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What would Jesus buy?
We live in a period of extreme plenty and extreme poverty. What's an economically secure and ethically minded believer to do?

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Saturday, August 4, 2018 – Page O8

Professor of English at the University of Toronto, where he is also principal of St. Michael's College. His new novel, Original Prin, will be published in September.

We probably barbecue half of what we eat for dinner these summer days. A little while ago, I finally tossed the rusted-out splinter stick I've been using to flip burgers for years and went to Canadian Tire in search of a replacement. New spatulas range in price from $9.99 to $59.99 - like cable packages and phone plans, what you really need is bundled with lots of useless stuff. I Googled reviews, tested torque by turning over imaginary steaks, reflected whether a stained wood or stainless steel or stain-free rubber handle best conveyed what I want to tell family and friends about my grilling identity, and still, I couldn't decide.

I've been here before, sort of.

Fourteen years ago, my wife and I, then newlyweds, had just moved into our first home, a one-room basement apartment in Boston. We were in graduate school and earning US$24,000 a year (combined). Back then, we struggled to decide how much money it was right - economically and ethically - to spend on a reading chair. In our defence, good seating matters a great deal to two people working on PhDs in English. Eventually, we spent US$20 on a yard-sale find that was far shabbier than chic. Today, if I wanted, I could spend triple that, on a spatula.

But should I?

I know, I know, this is a textbook example of a First World problem. But it's more than that.

It's also a believer's problem, or, more accurately, a bourgeois believer's problem. The dilemma that bedevils me these days is not just what I should spend on something: It's what I ought to spend.

The New Testament offers many counsels, directly from Christ in the Gospels as well as from St. Paul in his letters to early Christian communities, that invite and challenge believers to be in the world but not of the world, and to love others as oneself. In turn, across two millenniums the Christian tradition has offered a variety of answers and models for doing so. Tithing, or donating a tenth of one's funds to the poor, as the Bible proposes, is the most obvious and clearest option: Your pilgrim's progress is quantitatively measurable. Far greyer is the call to reject worldly goods in order to create more space for God in one's life and to contribute to a more equitable sharing of resources with others. Short of forsaking everything that glitters for God, also known as "the full St.

Francis" - and not even Pope Francis, in his used Ford Focus and old black shoes, has gone so far as his famous namesake from Assisi - what's an economically secure and ethically minded believer to do, especially in a dizzying period of extreme plenty and extreme poverty?

Beside our current reading chair (more expensive than its predecessor, and far more chic than shabby), I have a copy of Thomas Piketty's Capital in the Twenty-First Century, the most influential account of inequality to have been published in the past decade. It rests just underneath the Liturgy of the Hours, a centuries-old book of daily Christian prayer and meditation. I read both. I can be convinced by both to change how I live and behave and see what's happening in this world. I'm also open to being persuaded by all the many kinds of polemics and statistics and graphs to be found elsewhere. Economic inequality, alongside the geopolitics of migration, is the most vexed and pressuring crisis of our time. Something needs to be done, at all levels of government and by all kinds of people, including me and you. But what, exactly?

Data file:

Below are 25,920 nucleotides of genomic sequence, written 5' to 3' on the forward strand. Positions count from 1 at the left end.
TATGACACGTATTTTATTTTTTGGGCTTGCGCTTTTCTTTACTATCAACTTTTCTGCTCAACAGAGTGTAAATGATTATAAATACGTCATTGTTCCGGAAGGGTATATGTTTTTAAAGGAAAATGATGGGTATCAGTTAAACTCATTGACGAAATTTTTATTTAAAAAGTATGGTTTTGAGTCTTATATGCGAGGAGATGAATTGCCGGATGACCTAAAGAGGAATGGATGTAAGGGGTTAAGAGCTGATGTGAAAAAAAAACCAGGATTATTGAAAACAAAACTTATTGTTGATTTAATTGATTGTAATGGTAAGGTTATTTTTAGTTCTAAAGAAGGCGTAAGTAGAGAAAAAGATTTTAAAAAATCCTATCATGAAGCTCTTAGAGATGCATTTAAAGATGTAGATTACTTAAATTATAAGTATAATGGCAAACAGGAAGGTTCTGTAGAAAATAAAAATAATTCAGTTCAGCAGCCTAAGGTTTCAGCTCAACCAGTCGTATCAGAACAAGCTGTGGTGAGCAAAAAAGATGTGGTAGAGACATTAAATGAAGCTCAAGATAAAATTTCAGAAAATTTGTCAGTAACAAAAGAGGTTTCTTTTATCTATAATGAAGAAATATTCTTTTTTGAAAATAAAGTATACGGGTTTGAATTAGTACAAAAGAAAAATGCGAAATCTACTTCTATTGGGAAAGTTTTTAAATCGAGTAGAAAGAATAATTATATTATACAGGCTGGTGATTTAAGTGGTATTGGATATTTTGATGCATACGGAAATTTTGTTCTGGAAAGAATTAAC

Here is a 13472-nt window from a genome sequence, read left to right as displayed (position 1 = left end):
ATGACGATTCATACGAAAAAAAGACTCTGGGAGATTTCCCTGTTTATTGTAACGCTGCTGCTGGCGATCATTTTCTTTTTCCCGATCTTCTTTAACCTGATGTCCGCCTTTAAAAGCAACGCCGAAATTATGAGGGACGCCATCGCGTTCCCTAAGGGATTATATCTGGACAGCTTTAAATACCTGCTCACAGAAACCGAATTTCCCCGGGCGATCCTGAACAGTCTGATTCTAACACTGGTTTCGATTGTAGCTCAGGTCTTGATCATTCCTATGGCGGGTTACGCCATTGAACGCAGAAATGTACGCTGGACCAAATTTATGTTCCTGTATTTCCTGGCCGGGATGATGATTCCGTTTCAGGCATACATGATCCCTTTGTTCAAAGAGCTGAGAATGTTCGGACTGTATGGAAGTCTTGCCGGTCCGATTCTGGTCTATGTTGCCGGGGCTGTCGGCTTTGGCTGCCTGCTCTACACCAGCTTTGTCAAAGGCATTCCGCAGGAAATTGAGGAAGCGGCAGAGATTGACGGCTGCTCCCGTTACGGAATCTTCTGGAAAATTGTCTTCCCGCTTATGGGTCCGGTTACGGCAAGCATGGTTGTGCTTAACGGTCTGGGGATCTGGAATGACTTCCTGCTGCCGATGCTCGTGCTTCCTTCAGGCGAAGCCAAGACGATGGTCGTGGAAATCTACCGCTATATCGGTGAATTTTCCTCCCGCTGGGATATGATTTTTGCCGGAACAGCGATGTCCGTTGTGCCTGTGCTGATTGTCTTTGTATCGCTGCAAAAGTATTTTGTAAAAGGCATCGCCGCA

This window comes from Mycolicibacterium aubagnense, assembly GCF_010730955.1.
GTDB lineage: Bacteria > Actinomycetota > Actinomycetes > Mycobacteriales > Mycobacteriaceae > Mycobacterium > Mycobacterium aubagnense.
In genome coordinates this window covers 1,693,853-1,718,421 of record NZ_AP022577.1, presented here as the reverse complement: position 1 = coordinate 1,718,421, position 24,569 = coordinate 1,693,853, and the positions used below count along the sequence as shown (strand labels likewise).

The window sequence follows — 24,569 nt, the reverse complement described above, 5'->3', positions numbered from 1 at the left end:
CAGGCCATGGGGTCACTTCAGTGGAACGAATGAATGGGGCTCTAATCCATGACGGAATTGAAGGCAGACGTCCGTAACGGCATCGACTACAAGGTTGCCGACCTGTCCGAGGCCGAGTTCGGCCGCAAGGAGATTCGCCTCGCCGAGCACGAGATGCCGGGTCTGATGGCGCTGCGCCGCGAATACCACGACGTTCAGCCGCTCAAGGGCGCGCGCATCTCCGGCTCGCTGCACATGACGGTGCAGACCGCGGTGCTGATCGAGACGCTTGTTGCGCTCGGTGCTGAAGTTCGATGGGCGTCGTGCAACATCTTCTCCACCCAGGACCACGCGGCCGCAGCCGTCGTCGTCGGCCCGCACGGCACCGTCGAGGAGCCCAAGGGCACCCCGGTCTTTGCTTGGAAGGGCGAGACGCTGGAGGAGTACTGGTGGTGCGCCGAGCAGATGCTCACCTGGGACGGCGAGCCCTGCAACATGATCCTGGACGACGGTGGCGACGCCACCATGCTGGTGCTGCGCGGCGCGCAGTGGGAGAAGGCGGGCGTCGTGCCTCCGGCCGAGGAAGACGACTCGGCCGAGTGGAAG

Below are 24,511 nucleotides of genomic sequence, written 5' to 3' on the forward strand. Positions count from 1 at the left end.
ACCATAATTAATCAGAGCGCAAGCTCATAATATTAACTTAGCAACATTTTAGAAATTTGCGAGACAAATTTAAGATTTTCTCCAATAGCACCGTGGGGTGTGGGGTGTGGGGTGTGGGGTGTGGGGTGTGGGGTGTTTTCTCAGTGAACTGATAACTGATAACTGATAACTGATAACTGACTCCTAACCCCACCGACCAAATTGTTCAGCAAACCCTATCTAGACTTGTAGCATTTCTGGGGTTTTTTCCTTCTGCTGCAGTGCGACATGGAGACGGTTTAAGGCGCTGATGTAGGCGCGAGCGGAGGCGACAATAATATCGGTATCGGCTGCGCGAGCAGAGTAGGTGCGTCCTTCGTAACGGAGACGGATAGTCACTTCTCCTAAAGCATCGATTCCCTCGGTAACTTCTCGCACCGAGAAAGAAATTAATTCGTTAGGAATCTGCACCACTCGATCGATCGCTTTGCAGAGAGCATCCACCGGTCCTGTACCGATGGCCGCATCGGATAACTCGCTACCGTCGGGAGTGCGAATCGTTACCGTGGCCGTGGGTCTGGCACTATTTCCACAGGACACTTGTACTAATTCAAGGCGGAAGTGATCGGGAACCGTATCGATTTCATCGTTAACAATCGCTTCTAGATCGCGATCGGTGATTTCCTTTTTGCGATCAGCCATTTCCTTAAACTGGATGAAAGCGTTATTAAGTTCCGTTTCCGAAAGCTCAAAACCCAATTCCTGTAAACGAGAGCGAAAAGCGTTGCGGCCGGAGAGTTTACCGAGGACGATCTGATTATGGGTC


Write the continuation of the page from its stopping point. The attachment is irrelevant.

Two of the most distinctive efforts of late to answer that very question found unexpected sideby-side endorsements when the (former) president of the United States shared his summer reading list. The most striking juxtaposition Barack Obama offered was of conservative Catholic scholar Patrick Deneen's muchdiscussed new book, Why Liberalism Failed, alongside progressive journalist Matthew Stewart's news-making new essay for The Atlantic, "The 9.9 percent is the New American Aristocracy." Both argue robustly for specific causes and sources of growing inequality: According to Mr. Deneen, it's liberalism's very success, its emergence as the exclusive socio-political-economic system of our era, with no forces to check or challenge its inherent expansiveness, that has led to its failure to extend its promised goods to all and points to its ultimate unsustainability.

Lamenting at various points that under triumphant liberalism, "Material comforts are a ready salve for the discontents of the soul," and that "freedom in areas such as consumer choice [has expanded] exponentially, leading many to take on too much debt to feed ultimately unfulfillable cravings," Mr. Deneen recommends we drop out of a globe-spanning system of atomizing, alienating consumption that is both corrupt and corrupting. Instead, and recalling the work of other religiously minded thinkers, such as Orthodox Christian writer Rod Dreher in The Benedict Option, and Catholic philosopher Alasdair MacIntyre in After Virtue, and ultimately St.

Benedict himself, with his sixthcentury set of rules for monastic life, Mr. Deneen argues eloquently for the durable goods of intentional small community living.